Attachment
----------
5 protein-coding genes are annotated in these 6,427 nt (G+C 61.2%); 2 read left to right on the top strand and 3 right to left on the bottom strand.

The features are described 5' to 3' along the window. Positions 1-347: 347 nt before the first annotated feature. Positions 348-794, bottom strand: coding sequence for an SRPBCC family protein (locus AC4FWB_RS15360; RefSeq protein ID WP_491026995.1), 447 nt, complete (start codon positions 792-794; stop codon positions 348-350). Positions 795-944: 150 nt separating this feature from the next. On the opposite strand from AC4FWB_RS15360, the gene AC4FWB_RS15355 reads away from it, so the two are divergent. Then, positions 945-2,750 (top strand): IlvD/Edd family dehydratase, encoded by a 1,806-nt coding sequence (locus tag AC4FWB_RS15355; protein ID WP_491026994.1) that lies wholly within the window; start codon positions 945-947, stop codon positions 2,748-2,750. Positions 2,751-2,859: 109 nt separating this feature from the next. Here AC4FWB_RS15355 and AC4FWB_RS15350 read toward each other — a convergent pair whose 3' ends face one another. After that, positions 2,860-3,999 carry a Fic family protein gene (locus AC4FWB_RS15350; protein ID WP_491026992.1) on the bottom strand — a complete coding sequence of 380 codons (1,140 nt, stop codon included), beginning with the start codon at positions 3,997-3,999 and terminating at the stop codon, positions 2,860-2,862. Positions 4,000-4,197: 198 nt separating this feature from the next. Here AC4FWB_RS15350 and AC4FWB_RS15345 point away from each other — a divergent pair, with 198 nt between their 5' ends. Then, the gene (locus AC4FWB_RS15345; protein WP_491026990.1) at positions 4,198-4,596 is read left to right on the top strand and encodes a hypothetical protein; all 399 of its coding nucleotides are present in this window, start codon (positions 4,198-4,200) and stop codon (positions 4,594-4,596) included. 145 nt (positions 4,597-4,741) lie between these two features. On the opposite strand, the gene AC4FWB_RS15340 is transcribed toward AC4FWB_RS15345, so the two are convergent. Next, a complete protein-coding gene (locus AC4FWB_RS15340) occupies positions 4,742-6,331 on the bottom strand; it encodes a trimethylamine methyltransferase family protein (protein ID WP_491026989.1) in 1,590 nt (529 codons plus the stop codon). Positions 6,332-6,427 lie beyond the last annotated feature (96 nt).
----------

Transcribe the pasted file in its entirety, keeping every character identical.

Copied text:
5 protein-coding genes are annotated in these 6,427 nt (G+C 61.2%); 2 read left to right on the top strand and 3 right to left on the bottom strand.

The features are described 5' to 3' along the window. Positions 1-347: 347 nt before the first annotated feature. Positions 348-794, bottom strand: coding sequence for an SRPBCC family protein (locus AC4FWB_RS15360; RefSeq protein ID WP_491026995.1), 447 nt, complete (start codon positions 792-794; stop codon positions 348-350). Positions 795-944: 150 nt separating this feature from the next. On the opposite strand from AC4FWB_RS15360, the gene AC4FWB_RS15355 reads away from it, so the two are divergent. Then, positions 945-2,750 (top strand): IlvD/Edd family dehydratase, encoded by a 1,806-nt coding sequence (locus tag AC4FWB_RS15355; protein ID WP_491026994.1) that lies wholly within the window; start codon positions 945-947, stop codon positions 2,748-2,750. Positions 2,751-2,859: 109 nt separating this feature from the next. Here AC4FWB_RS15355 and AC4FWB_RS15350 read toward each other — a convergent pair whose 3' ends face one another. After that, positions 2,860-3,999 carry a Fic family protein gene (locus AC4FWB_RS15350; protein ID WP_491026992.1) on the bottom strand — a complete coding sequence of 380 codons (1,140 nt, stop codon included), beginning with the start codon at positions 3,997-3,999 and terminating at the stop codon, positions 2,860-2,862. Positions 4,000-4,197: 198 nt separating this feature from the next. Here AC4FWB_RS15350 and AC4FWB_RS15345 point away from each other — a divergent pair, with 198 nt between their 5' ends. Then, the gene (locus AC4FWB_RS15345; protein WP_491026990.1) at positions 4,198-4,596 is read left to right on the top strand and encodes a hypothetical protein; all 399 of its coding nucleotides are present in this window, start codon (positions 4,198-4,200) and stop codon (positions 4,594-4,596) included. 145 nt (positions 4,597-4,741) lie between these two features. On the opposite strand, the gene AC4FWB_RS15340 is transcribed toward AC4FWB_RS15345, so the two are convergent. Next, a complete protein-coding gene (locus AC4FWB_RS15340) occupies positions 4,742-6,331 on the bottom strand; it encodes a trimethylamine methyltransferase family protein (protein ID WP_491026989.1) in 1,590 nt (529 codons plus the stop codon). Positions 6,332-6,427 lie beyond the last annotated feature (96 nt).